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After Five Years in the Wilderness, the Devils are Back Where They Belong

Leading up to this season, the Devils and their fans endured five seasons of futility in Newark. Now, with the Devils finally returning to the postseason, a look back at those years fosters a deep appreciation of how far this team has come since hitting bottom.

NHL: New York Islanders at New Jersey Devils
Hopefully this will be a familiar sight in the coming weeks.
Noah K. Murray-USA TODAY Sports

The Devils' long walk through the NHL wilderness is over. When they open the playoffs this week, the Devils will be back in sports’ most gut-wrenching and stress-inducing postseason for the first time since the decline and ultimate collapse that followed 25 years of near-constant success. It has been 5 years, 9 months, and 28 days since the Devils last played a playoff game. That’s 2127 days, for those of you keeping score at home. That streak will end with the start of the playoffs for New Jersey either Wednesday or Thursday.

Depending on your age, you might be a completely different person than you were the last time the Devils were in the postseason. Perhaps you went away to college and subsequently graduated in that time. Or maybe you met a girl/guy and got married to them. Maybe you have a bunch of kids running around that weren’t there in 2012. Or maybe a bunch of kids you already had all finished high school and went off to work or college. Even if not a whole lot has changed for you, an immense amount has certainly changed for the team.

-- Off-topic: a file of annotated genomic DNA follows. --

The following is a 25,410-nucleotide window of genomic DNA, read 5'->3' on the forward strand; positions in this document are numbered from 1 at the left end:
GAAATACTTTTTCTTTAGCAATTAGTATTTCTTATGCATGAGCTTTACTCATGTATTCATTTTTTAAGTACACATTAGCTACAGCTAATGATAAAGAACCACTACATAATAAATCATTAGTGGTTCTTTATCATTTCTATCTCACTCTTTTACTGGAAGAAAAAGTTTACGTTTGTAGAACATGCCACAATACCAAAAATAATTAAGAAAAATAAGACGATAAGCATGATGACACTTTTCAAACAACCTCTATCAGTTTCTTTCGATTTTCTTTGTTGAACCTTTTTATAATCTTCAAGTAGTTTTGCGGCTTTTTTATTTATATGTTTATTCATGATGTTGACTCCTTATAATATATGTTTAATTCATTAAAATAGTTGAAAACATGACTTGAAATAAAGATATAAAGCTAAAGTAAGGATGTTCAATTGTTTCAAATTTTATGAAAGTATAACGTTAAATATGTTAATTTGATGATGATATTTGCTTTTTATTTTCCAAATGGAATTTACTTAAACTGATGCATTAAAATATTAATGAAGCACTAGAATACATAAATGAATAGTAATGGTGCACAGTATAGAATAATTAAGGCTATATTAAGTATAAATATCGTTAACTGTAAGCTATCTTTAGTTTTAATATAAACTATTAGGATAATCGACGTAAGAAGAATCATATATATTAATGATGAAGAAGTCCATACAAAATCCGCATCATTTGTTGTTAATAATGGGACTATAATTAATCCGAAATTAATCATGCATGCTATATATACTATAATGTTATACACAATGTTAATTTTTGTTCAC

The turnover since that last playoff team from 2012 has been near complete. The stars that powered that team are gone. The role players that made their mark on a thrilling run are also gone. Six years is perhaps not a tremendously long time in the grand scheme of things, but in the modern NHL, it might as well be an eternity. Going back to the roster of that last team, of the 24 players who appeared in a playoff game that season are as follows:

  • 17 are retired or out of the league (including one infamous “retirement”)
  • 5 are/were on another NHL roster this season
  • 2 players remain in New Jersey

The years since that playoff run have been something of an odyssey here in New Jersey. There has been a lot of heartache and plenty of bad hockey, but (off the ice, at least) things surrounding the Devils have rarely been dull since the summer of 2012. The almost complete lack of continuity from that last playoff team is a good indicator of how volatile and constantly-shifting these subsequent years have been. In addition to the roster turnover, the coaching staff, front office, scouting department, and even ownership group are now completely different. Almost nothing remains in Newark from that Cup Final team. Only stalwart veterans Andy Greene and Travis Zajac are witnesses to both the start and end of this downtrodden era of Devils hockey.

A look back at the past six seasons and what has happened in between them drives home how much has changed. The summer of 2012 saw the departure of team captain and one-time face of the franchise Zach Parise. The following summer saw the stunning retirement of Ilya Kovalchuk, a blockbuster draft day trade for Cory Schneider, the signing of Jaromir Jagr, and the arrival of new owners (that offseason was a doozy). The departure of hockey legend and franchise icon Martin Brodeur came in 2014, and larger-than-life GM Lou Lamoriello followed him out the door after the team bottomed out in 2015. The Devils swung one of the most lopsided trades in recent memory in the summer of 2016 to bring in Taylor Hall, and followed that up in 2017 by winning the draft lottery and selecting first overall for the first time in their history with Nico Hischier. The product on the ice had been awful for much of the five years leading up to this season, but it’s hard to say it was a dull time to be a Devils fan in general.